I’ve applied for 14 fellowships during the last three years. Yep, 14.
I’ve been rejected from 14 fellowships during the last three years. Yep, 14!
I’ve been rejected from writing fellowships, acting fellowships, production fellowships.
I’ve been rejected so many times that I nearly expect it.
Here’s the story:
A few months back I auditioned for the Bob Curry Fellowship at The Second City, a world-renowned improvisational school that has produced artists like Tina Fey, Keegan-Michael Key, and Jordan Peele.
So, receiving an improv fellowship would be like Black Santa gifting me with a special serum that would leave my natural hair tangle-free and perpetually shiny.
When I applied for the last fellowship, I told myself: “This is it. If I don’t get this, I’m gonna stop applying for fellowships.”
I was depleted from applying and having doors that seemed like the gateways to my dreams slammed in my face.
Then the email came.
I had cleared the initial writing round for the Curry fellowship and was invited to audition. I wasn’t completely shocked, though. My answers to the application had flowed with ease. The staff had asked the applicants to make them laugh, and I did. I knew it as I wrote it. It was one of the best applications I had ever completed. I felt myself getting better.
Still, I hadn’t performed improv on a stage in three years. (I had performed only on camera, and usually alone.) I knew that I would be rusty, and I had only two weeks to dust the rust off. So I asked all my improv friends where I could jam. They gave me a list of stages.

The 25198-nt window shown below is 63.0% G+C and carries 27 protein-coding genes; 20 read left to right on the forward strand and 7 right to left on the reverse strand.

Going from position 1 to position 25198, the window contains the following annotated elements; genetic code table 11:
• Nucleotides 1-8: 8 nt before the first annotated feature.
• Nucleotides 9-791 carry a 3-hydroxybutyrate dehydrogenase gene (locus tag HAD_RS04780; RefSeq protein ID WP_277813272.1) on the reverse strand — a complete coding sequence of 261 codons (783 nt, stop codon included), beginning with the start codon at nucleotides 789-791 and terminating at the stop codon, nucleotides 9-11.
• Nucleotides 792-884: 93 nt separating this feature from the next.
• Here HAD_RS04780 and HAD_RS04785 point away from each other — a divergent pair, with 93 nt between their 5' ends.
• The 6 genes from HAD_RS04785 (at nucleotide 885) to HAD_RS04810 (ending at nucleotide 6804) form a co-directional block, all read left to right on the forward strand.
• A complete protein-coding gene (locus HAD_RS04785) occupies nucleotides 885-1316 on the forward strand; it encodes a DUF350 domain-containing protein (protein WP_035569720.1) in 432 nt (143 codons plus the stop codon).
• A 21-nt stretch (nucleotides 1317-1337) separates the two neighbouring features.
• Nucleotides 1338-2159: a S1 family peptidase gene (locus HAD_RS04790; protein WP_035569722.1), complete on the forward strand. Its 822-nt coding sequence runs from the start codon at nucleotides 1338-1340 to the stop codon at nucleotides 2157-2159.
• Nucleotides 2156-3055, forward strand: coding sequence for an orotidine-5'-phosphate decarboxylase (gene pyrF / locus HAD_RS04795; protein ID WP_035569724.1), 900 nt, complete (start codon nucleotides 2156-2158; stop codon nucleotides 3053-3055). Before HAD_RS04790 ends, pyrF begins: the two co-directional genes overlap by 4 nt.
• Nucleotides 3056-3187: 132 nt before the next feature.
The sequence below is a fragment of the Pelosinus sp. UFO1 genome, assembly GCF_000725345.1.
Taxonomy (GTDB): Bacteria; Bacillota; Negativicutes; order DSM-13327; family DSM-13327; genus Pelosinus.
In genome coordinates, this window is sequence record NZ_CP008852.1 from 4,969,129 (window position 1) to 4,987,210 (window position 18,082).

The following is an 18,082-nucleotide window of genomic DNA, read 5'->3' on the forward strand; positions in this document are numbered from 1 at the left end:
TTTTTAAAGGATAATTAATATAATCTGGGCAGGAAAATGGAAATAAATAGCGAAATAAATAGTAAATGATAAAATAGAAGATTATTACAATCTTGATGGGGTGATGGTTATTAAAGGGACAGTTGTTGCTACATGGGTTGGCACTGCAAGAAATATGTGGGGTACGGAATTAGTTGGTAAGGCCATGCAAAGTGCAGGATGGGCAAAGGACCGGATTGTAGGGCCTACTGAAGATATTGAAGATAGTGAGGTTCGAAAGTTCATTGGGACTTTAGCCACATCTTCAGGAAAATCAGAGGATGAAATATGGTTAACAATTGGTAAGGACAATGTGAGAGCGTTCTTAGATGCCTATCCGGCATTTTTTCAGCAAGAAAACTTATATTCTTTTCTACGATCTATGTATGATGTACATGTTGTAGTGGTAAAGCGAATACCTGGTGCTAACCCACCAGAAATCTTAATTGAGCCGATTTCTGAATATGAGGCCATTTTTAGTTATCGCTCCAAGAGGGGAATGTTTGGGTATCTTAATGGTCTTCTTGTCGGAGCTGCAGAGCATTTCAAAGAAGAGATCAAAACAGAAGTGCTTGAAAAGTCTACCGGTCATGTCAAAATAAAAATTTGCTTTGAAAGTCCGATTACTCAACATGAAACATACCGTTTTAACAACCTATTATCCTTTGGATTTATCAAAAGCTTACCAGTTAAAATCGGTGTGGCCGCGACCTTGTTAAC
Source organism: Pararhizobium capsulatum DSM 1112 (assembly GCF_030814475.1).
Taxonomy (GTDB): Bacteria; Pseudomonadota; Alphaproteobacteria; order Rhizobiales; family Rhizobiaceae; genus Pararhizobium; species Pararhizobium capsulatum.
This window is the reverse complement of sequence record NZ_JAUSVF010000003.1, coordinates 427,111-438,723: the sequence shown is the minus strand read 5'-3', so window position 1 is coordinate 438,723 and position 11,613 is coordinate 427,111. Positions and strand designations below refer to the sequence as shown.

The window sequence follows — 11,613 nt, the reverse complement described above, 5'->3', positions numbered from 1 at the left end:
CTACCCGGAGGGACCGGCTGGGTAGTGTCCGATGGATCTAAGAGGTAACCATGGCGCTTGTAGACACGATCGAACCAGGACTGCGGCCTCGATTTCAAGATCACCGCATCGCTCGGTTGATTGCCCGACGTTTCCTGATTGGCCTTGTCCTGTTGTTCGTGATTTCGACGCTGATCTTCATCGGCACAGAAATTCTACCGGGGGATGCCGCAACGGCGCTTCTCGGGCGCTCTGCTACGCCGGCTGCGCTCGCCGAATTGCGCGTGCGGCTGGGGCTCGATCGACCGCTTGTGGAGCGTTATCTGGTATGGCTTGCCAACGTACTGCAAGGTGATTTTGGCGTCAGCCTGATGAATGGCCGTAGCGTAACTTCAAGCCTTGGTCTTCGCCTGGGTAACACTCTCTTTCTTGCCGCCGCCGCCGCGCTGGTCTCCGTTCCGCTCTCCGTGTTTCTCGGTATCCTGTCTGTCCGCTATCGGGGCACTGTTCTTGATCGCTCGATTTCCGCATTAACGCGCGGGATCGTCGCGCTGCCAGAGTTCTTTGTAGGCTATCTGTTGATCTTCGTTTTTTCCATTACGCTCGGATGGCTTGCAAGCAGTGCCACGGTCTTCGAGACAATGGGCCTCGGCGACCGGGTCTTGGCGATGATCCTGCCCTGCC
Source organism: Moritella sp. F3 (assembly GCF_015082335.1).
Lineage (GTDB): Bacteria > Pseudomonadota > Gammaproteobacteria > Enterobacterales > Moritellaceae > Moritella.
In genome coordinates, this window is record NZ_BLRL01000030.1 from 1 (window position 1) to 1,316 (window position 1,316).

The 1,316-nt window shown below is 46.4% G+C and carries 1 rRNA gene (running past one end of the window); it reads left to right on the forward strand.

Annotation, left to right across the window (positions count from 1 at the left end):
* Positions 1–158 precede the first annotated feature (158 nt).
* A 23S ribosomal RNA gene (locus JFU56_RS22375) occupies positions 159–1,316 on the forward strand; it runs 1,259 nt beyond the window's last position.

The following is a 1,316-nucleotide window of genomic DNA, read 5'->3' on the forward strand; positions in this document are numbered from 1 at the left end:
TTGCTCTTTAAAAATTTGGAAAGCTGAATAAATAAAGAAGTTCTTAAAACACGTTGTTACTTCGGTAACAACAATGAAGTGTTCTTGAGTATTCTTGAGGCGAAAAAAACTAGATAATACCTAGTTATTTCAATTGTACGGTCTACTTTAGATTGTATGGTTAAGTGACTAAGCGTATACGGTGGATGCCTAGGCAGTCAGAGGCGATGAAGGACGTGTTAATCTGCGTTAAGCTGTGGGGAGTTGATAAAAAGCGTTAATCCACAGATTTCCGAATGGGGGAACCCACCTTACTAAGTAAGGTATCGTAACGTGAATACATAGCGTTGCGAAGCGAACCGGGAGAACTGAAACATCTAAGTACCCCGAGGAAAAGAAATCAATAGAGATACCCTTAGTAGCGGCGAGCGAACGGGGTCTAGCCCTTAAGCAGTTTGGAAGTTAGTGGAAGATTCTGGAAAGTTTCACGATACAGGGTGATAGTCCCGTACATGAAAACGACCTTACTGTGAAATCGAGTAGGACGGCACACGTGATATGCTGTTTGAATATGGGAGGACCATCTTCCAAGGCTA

One week passed with no practice.
Surprisingly, I felt calm. Strangely, I felt no urgency. I only felt peace, sensed that I didn’t need to prep a lot. I chose to trust the feeling.
I practiced onstage (two times) the Saturday before my audition, and that was it.
Can you guess what happened?
I didn’t feel rusty. At all.
In fact, I felt MORE bold, MORE confident, and BETTER than I ever was in the past. (I credit this to self-producing.) It felt like a Christmas miracle in June!
I was excited for my audition and as prepared as I could be.
I arrived at the audition with a new monologue, courtesy of Anna Mae, the sexin’ granny, a character I created for 14 Days of Funny. When Anna Mae spoke, the Second City staff laughed. I was proud of myself: proud of my comedy writing and proud of my confidence and skill as a performer.
Anna Discusses Sensual Dance
But then I hit a wall. Scene after scene. It was the same wall I had felt when I practiced the Saturday before. The wall was my lack of advanced improv training.
I had graduated from a two year acting program, so my acting chops were good, but I had only taken two improv classes, both level 1 classes. I knew how to initiate a scene, how to create a relationship, how to respond honestly, and how to do it all in character, but I didn’t know how to advance my scenes. Every one of my scenes stalled.
I walked out of the audition room confident that only a second Christmas miracle in June would produce a callback audition.
But Black Santa didn't bring that gift.
He did, however, bring revelation about my current strengths and weaknesses:
My monologue writing and character creation are strong, but I’m clueless about how to strategically move a scene comically. In other words, I’m fairly good at creating funny characters that speak directly to the audience/camera, but my characters must learn how to play in the sandbox with others.
This rejection pinpointed my SPECIFIC next growth step: improv level 2.
Now, instead of viewing the rejection as a roadblock to my success, I see it as the roadmap to my success.
I’m excited to apply again.
This is the third installment of a four-part series on rejection.
Post 2 - The Rejection That Embarrasses You
How do you deal with rejection and failure? Comment below. If you want to read the rest of this series, subscribe!